Association News

1902 Journal of the American Medical Association (JAMA)  
been carrying out investigations on this subject, and he declares that in ordinary forms of typhoid fever the Dacillus is always found even before "ne fifth day. It remains in the blood until the end of the third week, an^. in certain prolonged forms with relapses it may remain even longer. There is no relation be¬ tween the presence of bacilli in the bloou and the agglutinating power of the serum, which is only seen very much later in some cases. A special method is needed, which consists in
more » ... which consists in mixing two to four cubic centimeters of venous blood with five hundred cubic centimeters of bouillon. There are at times no results produced by using only a few drops of blood in a small quantity of bouillon. At a meeting of the Academy of Médecine this same subject was discussed, Dr. Chantemesse remarking that these investigations had already been carried out in Germany a year or two ago. According to Dr. Chantemesse, negative re¬ sults had been obtained so far, because too much blood was added to the bouillon, and the serum prevented the growth of the bacilli. Professor Jaceoud Retires. Dr. Landouzy has been named professor of clinical medicine, succeeding to Jaceoud, who has been placed on the retired list. Dr. Gilbert, a professor agrégé of the School of Medicine, has taken Dr. Landouzy's place as professor of therapeutics. He is a relatively young man, being only forty-three years of age. Professor Landouzy, son of a distinguished physician, was chosen professor unanimously in 1893. He is \vell Known for his aphorism on therapeutics, which he said should be "clinical, pathogenic, physiological and opportunist. Clinical as to its sources of information, pathogenic in its indications, physio¬ logical as to the means employed, and opportunist in the decisions that are reached." New Treatment for Sprains.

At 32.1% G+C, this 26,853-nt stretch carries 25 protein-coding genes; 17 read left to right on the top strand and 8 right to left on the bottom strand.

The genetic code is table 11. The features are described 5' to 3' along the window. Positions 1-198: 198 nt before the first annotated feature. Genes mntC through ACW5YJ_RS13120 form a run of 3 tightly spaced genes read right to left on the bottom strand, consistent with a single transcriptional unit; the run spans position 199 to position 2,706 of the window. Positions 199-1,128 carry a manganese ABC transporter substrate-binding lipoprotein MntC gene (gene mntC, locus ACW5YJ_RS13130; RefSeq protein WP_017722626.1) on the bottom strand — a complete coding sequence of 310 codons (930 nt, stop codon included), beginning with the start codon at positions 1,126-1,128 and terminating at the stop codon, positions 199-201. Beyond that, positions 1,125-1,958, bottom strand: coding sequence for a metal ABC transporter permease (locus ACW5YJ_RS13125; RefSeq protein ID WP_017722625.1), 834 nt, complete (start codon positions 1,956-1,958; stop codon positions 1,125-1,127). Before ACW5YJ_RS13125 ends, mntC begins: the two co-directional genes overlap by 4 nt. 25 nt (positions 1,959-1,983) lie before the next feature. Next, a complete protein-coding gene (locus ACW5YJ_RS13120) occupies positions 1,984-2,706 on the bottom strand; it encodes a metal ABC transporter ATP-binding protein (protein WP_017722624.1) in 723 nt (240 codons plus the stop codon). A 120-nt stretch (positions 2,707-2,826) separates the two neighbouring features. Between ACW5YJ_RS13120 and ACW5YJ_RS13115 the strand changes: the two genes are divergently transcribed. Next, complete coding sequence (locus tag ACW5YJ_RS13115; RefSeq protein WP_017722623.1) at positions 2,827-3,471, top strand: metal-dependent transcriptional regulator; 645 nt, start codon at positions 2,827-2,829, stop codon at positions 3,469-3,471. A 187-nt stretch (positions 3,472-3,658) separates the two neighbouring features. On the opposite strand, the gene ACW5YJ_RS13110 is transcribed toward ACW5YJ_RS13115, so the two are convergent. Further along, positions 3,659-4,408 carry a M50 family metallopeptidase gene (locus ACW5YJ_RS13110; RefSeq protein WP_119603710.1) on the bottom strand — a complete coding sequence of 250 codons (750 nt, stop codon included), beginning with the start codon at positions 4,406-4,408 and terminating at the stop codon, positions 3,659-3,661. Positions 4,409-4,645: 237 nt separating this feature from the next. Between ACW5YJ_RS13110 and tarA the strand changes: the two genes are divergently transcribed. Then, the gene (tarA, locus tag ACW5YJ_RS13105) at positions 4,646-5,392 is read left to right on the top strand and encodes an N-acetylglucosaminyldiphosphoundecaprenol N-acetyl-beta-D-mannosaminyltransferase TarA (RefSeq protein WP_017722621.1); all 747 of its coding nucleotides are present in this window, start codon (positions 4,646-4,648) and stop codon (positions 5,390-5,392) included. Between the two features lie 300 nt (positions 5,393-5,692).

doi:10.1001/jama.1902.02480060047013 fatcat:ofx5fwmydncnfkbgqqztqy5y3m